Critics, proponents of redistricting make case before Pa. Supreme Court
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For the second time this year, the fate of new state legislative boundaries is in the hands of Pennsylvania's Supreme Court justices, who heard arguments Thursday on why a set of revised maps still fails to pass muster.
Those new lines -- approved five months after the top court spiked an initial plan -- turn the seat of Democratic Sen. Jim Ferlo, D-Highland Park, into a mostly suburban district and create some jigsaw-like shapes around Allegheny County where alternative plans were able to keep dividing lines tidy.
But creators of the updated boundaries argued during the Philadelphia hearing that the 253 new House and Senate districts divided fewer communities than their first plan and represent a more-than-adequate result from the inherently political process.
"I doubt that any commission could ever draw a plan where someone coming in on their own, not having to advertise it, not having to get public comment, not having to get compromise, not having to get two other votes [for approval], could come in and draw a plan with less splits," said Joseph Del Sole, lead attorney for the five-member Legislative Reapportionment Commission.
He added: "This is the process that the people of Pennsylvania expected and approved. It is a political process."
The unusual do-over for the four political caucus leaders and retired state judge who make up that commission was the result of a January Supreme Court decision. On a 4-3 vote, a majority of the justices ruled that state mapmakers divided too many counties, municipalities and wards in their plan. They pointed in part to alternative maps drafted by Lehigh Valley resident Amanda Holt as evidence that the once-a-decade boundary revision could have been improved.
The commission was ordered back to the drawing board, and the legislative elections that were gearing up instead were administered using the districts drawn following the 2000 census.
The revised maps still moved two legislative seats -- one House, one Senate -- from the Pittsburgh region east, but also adjusted dividing lines to lessen the number of split communities.
Critics told the justices -- who spent most of the morning considering arguments over the state's new photo identification requirement for voters -- that the commission again gave too much priority to factors such as where incumbents live instead of focusing on keeping towns whole.
An attorney for Ms. Holt said her maps and those from state Senate Democrats prove that fewer divisions could have been achieved.
"As this court directed, the most important factor is whether the raw number difference in subdivision splits is shown to be absolutely necessary," said Virginia Gibson, Ms. Holt's lawyer.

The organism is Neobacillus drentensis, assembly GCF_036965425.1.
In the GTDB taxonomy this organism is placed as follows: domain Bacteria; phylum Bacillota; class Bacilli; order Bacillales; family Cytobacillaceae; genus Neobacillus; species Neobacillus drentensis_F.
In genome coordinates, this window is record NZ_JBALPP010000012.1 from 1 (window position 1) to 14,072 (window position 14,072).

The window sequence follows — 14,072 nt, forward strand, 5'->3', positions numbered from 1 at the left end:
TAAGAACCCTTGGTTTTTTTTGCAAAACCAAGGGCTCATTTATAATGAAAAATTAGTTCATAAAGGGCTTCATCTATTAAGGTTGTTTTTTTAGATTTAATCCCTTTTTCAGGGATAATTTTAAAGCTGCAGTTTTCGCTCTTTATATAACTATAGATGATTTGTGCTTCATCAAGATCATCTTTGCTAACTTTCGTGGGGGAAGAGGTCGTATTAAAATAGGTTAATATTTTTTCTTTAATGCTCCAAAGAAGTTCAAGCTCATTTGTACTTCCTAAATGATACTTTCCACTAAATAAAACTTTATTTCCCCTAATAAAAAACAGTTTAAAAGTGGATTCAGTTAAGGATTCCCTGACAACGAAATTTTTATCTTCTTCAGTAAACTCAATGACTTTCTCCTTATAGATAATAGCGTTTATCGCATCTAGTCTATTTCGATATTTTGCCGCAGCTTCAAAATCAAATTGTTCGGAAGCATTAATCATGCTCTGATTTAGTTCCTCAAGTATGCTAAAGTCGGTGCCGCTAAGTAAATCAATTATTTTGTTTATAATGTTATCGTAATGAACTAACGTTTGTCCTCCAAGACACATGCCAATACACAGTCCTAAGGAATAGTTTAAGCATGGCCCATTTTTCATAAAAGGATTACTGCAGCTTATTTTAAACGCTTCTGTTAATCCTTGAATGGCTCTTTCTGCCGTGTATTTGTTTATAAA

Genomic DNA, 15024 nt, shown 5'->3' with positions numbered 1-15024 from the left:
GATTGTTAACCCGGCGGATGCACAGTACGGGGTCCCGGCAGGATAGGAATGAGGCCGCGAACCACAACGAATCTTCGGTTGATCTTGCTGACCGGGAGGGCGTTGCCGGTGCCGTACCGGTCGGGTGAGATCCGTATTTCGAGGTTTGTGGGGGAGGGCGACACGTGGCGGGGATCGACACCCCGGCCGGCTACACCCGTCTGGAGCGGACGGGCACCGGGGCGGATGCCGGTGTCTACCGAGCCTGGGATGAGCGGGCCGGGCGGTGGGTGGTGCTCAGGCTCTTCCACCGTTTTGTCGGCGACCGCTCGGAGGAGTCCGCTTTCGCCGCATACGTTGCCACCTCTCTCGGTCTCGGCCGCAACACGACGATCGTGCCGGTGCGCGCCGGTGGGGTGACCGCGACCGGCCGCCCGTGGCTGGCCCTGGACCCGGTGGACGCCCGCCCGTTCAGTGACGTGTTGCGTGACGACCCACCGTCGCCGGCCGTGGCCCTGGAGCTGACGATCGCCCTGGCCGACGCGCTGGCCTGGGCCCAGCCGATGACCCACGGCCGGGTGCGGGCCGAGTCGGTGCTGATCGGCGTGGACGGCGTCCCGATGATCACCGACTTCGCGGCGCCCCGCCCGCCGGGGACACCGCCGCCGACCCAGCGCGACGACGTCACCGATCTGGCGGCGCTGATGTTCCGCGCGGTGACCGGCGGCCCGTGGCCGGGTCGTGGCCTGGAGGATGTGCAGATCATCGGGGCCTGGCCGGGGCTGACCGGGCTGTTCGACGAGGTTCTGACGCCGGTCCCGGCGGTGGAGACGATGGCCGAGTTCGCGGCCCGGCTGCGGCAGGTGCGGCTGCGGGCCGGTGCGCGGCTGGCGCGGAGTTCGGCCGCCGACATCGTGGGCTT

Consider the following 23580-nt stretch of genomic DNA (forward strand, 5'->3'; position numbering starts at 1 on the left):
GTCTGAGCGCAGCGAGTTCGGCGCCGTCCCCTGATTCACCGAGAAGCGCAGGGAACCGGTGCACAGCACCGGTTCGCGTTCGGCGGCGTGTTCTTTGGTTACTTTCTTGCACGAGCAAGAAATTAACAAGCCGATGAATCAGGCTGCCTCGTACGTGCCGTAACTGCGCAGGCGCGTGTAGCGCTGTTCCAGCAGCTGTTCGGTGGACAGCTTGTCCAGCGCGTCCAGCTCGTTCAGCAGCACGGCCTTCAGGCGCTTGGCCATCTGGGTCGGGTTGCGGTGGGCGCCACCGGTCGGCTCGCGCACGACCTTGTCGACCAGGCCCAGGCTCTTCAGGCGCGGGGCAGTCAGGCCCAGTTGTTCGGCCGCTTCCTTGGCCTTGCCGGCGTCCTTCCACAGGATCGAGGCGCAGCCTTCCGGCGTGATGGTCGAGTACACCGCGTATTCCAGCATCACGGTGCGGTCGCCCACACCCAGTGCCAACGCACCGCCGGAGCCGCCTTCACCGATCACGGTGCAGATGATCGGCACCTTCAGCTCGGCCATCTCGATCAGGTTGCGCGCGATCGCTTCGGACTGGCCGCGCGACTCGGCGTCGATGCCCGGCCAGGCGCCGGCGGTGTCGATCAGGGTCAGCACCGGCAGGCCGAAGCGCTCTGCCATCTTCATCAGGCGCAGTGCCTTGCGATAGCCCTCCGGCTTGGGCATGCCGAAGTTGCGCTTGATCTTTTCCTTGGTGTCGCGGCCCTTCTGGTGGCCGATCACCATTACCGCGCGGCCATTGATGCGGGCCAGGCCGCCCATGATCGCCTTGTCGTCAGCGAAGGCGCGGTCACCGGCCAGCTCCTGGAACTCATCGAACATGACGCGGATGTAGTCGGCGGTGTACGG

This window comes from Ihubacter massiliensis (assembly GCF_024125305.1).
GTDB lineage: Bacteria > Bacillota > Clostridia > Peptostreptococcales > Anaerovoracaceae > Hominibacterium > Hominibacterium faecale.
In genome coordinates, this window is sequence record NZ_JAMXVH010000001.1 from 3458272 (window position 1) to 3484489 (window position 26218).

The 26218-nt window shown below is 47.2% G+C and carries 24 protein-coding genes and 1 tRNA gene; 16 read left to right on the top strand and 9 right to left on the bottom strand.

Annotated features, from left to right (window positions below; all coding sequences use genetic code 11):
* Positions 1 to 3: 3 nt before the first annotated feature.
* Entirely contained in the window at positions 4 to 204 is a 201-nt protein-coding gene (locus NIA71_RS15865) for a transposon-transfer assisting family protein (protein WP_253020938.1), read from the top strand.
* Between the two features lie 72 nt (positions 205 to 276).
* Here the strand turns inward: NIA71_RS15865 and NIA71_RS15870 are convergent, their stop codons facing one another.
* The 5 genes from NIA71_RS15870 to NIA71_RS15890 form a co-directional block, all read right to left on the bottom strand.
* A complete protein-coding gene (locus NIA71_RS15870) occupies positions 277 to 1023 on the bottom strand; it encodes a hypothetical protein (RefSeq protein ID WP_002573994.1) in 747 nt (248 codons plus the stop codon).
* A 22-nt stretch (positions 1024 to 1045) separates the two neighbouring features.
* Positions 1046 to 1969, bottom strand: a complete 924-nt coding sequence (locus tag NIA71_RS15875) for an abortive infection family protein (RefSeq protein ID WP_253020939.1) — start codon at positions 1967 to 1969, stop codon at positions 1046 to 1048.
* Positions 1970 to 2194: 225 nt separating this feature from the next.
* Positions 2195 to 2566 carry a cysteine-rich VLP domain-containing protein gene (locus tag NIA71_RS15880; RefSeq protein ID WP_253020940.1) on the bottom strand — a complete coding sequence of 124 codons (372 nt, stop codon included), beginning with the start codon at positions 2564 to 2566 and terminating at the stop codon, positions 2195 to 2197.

But some judges questioned whether the alternative plans perhaps relied too heavily on minimal divisions. Justice Thomas Saylor, a Republican, asked what role partisan breakdown among the districts should play, positing that a statistically pure plan could potentially flip a chamber in favor of the other party.
Another challenger pointed to the last-minute changes involving the 38th Senatorial District, which Mr. Ferlo represents, as a concern. Under current boundaries, African-Americans make up 30 percent of the population, while the new lines shrink that figure, said attorney Chuck Pascal.
He also questioned why the district was reshaped heavily to include most of the former 40th District. Mr. Pascal argued that Pittsburgh's 11th and 12th Wards have little in common with the suburban communities that will now share their senator, "other than maybe somebody from the North Hills occasionally goes to the Pittsburgh zoo."
An attorney for the commission, William Stickman, responded that the district lost the most population of any statewide over the past decade, and that it was no longer possible to keep it primarily a city district.
"It probably should have been moved in 2001," Mr. Stickman said, noting that it instead was stretched to include portions of Westmoreland and Armstrong counties. "What interest does somebody in the Lincoln-Lemington area of the city of Pittsburgh have with a farmer in Armstrong County?"
He also noted that the African-American population in a neighboring district would grow to 22 percent, up from 10 percent, due to the changes.
As with the voter ID case, no immediate decision is expected from the top court, which currently has three Democrats and three Republicans among its six members. Its seventh member, Republican Justice Joan Orie Melvin, has been suspended while she awaits trial on corruption charges.
First Published September 14, 2012 12:00 am